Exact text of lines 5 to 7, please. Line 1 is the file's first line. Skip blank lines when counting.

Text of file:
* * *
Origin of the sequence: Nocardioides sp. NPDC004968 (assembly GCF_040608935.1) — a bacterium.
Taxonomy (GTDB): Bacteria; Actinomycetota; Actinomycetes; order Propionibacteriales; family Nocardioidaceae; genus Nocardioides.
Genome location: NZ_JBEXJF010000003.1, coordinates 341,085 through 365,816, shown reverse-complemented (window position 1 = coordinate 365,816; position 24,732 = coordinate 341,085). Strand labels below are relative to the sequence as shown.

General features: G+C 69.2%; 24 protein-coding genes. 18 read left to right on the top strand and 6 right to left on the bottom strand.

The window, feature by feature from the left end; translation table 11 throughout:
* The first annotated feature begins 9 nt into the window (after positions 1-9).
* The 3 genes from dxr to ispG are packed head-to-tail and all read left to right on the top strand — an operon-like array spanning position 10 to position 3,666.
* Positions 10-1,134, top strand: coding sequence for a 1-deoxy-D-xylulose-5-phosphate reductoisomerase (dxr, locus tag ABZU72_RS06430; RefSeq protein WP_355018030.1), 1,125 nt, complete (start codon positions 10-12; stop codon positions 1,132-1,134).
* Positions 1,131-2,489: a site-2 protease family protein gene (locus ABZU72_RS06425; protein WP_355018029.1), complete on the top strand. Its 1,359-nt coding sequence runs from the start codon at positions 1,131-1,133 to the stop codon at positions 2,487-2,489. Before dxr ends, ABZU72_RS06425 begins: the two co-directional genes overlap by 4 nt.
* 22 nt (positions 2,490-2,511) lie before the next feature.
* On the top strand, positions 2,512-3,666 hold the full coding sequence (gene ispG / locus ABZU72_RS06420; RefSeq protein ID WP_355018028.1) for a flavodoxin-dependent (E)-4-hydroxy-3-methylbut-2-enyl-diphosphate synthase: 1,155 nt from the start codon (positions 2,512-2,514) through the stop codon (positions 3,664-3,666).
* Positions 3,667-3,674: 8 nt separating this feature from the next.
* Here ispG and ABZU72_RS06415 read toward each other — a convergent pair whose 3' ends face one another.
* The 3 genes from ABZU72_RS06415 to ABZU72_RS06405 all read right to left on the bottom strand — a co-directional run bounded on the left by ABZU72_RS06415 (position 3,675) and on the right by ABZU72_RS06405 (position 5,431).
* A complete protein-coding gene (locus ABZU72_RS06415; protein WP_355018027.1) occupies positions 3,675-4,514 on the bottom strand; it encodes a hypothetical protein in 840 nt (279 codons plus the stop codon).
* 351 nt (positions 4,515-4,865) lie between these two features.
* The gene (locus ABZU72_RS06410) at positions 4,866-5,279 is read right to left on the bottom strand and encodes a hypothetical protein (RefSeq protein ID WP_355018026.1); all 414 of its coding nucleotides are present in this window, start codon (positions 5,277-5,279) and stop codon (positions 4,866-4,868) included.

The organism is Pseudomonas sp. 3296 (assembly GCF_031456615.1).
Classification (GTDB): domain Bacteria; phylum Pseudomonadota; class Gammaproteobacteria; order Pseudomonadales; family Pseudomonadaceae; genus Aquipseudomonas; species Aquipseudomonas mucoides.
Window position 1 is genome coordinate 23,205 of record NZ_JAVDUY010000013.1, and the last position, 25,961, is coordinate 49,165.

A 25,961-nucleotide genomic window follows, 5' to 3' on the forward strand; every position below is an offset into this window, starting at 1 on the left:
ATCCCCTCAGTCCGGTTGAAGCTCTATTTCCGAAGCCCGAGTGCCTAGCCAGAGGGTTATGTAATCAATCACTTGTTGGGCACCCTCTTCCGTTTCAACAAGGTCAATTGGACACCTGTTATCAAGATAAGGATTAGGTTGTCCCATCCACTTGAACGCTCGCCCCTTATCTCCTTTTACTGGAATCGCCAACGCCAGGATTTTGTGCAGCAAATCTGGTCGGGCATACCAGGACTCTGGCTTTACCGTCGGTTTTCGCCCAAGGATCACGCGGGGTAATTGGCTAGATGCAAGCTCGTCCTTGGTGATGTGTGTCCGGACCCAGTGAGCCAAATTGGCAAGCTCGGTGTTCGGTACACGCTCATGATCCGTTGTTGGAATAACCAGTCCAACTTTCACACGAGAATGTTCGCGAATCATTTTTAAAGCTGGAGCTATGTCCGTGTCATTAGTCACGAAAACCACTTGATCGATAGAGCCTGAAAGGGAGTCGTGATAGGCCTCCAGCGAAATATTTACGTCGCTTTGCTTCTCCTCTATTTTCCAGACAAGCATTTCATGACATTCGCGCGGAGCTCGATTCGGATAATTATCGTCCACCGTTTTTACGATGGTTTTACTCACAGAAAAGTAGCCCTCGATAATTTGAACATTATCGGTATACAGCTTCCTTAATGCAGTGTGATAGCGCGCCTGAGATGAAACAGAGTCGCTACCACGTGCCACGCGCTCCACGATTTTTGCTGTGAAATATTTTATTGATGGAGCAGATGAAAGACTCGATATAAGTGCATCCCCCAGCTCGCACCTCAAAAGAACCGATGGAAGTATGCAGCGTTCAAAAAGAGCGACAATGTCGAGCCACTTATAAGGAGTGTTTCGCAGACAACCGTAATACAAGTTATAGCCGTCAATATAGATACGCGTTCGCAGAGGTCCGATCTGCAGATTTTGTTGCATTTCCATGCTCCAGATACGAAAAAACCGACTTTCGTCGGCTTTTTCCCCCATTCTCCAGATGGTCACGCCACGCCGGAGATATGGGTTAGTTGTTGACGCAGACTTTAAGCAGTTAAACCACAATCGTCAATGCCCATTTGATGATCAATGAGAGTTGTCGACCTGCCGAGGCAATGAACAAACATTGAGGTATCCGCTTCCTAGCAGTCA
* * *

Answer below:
The window, feature by feature from the left end; translation table 11 throughout:
* The first annotated feature begins 9 nt into the window (after positions 1-9).
* The 3 genes from dxr to ispG are packed head-to-tail and all read left to right on the top strand — an operon-like array spanning position 10 to position 3,666.